Saturday, March 19, 2011

Manna from my backyard

Autumn. Harvest time for the summer crops, and the crops in my vegetable garden that did so well this season were firm and glossy eggplants, and the ever delightful and reliable tomatoes, filled with summer sunshine.

Our vegetable garden is not that big and you don't actually need much room to produce quite an impressive crops. In fact, its possible to get an impressive amount of produce even from plants grown in pots  on a balcony or a courtyard. If you have sun, organic matter rich soil and some water, you will be amazed at what lands in your kitchen.

Along with my usual herbs,we grew: broccoli, green beans, capsicums, chili and garlic. My vegetable patch is not too big, only about 3 x 7 meters, but the yields are sometimes more than we can eat. This year we used a grafted variety of eggplant which means that they have been connected to the stem of a different plant. The result is that the plant receives more nutrients through the superior stem and these yielded at least 6-8 fruit per plant.

We give some away of course but today when I opened the drawer where my tomatoes ripen, I discovered it was FULL. There was no waiting to be done. These babies had to be eaten today. And what is the best way to use up about 3kg of various varieties of tomatoes and 8 eggplants?

Eggplant parmigiana of course!

So I set about peeling the tomatoes, and cooking them down into a sauce with homegrown garlic, a chili, fresh herbs also from the backyard, and some olive oil and seasoning of salt and black pepper. (We bought the oil though. Sadly we are not that good....not yet anyway!)

Tomato Sauce

2-3 kg fresh tomatoes, skinned, deseeded, & chopped or 4 tins of tomato
3 cloves fresh garlic, chopped
1 finely chopped chili
a few sprigs of fresh oregano
2 bay leaves
4 stalks of parsley, finely chopped
2 tablespoons olive oil
salt & pepper to taste

Crumb Topping

1.5 cups fresh bread crumbs
2 cloves finely chopped garlic
4 stalks finely chopped parsley
1.2 cup grated parmesan cheese
2 tablespoons olive oil
salt & black pepper

Cooking the tomatoes down needs to be the first step because the big secret of any really good tomato based sauce is cooking it for as long as possible. I heat the garlic, chili and oil up together to soften but not brown the garlic, then add the tomatoes. Add the bay leaves and seasoning. I throw in the oregano still on the stalks and remove them later. I cooked this sauce for 3 hours and that would be my absolute minimum, especially using fresh tomatoes. When I am ready to stop cooking the sauce, I add in the chopped parsley and then turn off the heat.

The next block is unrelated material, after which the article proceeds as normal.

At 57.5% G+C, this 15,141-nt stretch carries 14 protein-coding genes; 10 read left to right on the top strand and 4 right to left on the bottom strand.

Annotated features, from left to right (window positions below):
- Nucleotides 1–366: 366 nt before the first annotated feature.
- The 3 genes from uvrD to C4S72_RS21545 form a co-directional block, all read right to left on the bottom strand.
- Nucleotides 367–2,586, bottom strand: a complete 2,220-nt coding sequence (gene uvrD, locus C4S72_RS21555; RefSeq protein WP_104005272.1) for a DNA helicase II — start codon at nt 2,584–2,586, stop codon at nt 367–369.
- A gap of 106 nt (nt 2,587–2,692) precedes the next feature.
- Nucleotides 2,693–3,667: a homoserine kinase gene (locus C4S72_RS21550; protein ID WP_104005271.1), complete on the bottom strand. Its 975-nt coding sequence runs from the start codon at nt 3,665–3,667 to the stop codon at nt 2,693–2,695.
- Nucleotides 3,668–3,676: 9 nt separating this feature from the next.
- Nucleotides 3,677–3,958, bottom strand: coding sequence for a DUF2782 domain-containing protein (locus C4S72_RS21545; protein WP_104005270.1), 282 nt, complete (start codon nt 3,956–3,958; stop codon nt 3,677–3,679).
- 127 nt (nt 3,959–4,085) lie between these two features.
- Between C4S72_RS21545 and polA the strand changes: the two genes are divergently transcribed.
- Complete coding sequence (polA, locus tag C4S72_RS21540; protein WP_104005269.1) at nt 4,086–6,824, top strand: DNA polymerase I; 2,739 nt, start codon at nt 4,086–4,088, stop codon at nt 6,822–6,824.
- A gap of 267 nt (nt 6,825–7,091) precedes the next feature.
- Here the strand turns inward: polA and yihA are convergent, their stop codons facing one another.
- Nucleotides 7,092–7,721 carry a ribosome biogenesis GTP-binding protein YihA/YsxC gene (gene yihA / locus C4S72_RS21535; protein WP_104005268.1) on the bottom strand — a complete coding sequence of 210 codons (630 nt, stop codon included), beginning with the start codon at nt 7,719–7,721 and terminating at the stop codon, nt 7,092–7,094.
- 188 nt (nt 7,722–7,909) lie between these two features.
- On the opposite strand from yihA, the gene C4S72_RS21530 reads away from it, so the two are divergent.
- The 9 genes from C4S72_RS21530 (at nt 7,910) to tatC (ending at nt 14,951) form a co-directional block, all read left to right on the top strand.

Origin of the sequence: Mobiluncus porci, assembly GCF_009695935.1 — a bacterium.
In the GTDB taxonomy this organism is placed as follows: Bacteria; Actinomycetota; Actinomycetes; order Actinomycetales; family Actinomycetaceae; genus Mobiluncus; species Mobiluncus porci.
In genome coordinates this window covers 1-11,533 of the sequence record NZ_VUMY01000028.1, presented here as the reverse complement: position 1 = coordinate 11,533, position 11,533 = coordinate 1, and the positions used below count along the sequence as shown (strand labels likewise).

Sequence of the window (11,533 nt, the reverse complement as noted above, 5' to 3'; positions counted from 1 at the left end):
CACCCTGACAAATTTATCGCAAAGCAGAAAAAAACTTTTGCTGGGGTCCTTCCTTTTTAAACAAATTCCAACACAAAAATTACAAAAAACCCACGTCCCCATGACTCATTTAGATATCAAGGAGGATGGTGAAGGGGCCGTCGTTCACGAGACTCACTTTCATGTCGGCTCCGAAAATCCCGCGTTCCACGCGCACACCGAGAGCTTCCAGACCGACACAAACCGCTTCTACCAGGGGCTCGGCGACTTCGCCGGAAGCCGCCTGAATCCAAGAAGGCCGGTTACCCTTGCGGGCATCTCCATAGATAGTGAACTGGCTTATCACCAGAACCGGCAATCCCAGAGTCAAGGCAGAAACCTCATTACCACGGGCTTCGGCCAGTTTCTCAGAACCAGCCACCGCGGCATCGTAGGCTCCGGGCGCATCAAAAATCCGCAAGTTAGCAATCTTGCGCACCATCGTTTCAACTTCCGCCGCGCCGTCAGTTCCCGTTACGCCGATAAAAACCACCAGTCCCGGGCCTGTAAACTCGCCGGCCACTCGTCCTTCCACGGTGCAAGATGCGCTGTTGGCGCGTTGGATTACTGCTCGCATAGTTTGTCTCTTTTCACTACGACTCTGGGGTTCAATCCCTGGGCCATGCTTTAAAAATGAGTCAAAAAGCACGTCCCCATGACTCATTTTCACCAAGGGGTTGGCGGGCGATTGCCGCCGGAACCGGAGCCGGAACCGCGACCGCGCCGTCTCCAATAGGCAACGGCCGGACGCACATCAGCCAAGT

Then on to the preparation of the eggplants. I always peel strips off the eggplants before slicing, so that I still get some skin but not a whole skin covered slice at each end, and I slice them lenghtwise, about 1 cm thick. You can fry then in a pan if you want but I prefer to brush them in oil and roast them on trays because it takes way less time and makes way less mess. I roast them in a hot oven for 10 - 15 minutes until they are soft and golden but not hard and crisp.
Like pretty much everything with me, I like to add my own twist. The twist here is some very yummy sourdough bread crumbs baked on top. I combine about 2 cups of freshly made breadcrumbs with 2 cloves of garlic, 2 or 3 big pinches of salt, several grinds of black pepper, 1/2 cup of grated parmesan cheese, and about 2 tablespoons of olive oil. 

Once your sauce and eggplant slices are cooked, and the crumbs are prepared, all that remains is assembling the dish for the final bake.
 I don't like my parmegiano too cheesy so I skip the traditional mozzarella and use only grated parmesan sprinkled between the layers. By all means, if you want the mozzarella component, go ahead and add it in.

I start with an earthenware dish and layer with eggplant slices. Then top with some of the tomato sauce, but not too much. It doesn't need to be swimming in sauce. the eggplant, after all, is really the star of this dish, and I don't want it's delicacy overwhelmed with cheese and sauce.

The bread crumb layer is really popular with my boys and I think it gives this dish a textural element that allows it to transcend the ordinary,(as yummy as that ordinary really is already!)
You can serve this with any main course meat dish but its perfectly lovely to have as a main meal with just a vegetable or side salad accompanying. It's also an excellent alternative to the ho hum pasta, rice or potato salad that turns up at BB Q's and
Can you imagine how satisfying it is to go outside and collect a whole load of ingredients and prepare them into the picture above? The only non homegrown ingredients were the oil, cheese, bread, salt and pepper.

Growing any produce, even if it's just a few herbs in pots is so gratifying. In an age where we have a device or a phone app t do pretty much all the thinking for us, going outside, picking something off a plant to throw in a pot for our dinner remains a life affirming action! The amounts I used here would feed a large serving to 6 or 8, which is how many I usually cook for even though its only 2 adults and 2 kids here, because we love leftovers and feel terribly disappointed if there is none left at the end of the meal.

Have you grown anything in your vegetable garden? How much produce did you end up with? What did you do with it all..... Bottling? Gifting? Setting the kids up with a stall to sell it outside the house?
(My boys would love to do that...)

Let me hear all  your veggie patch tales!

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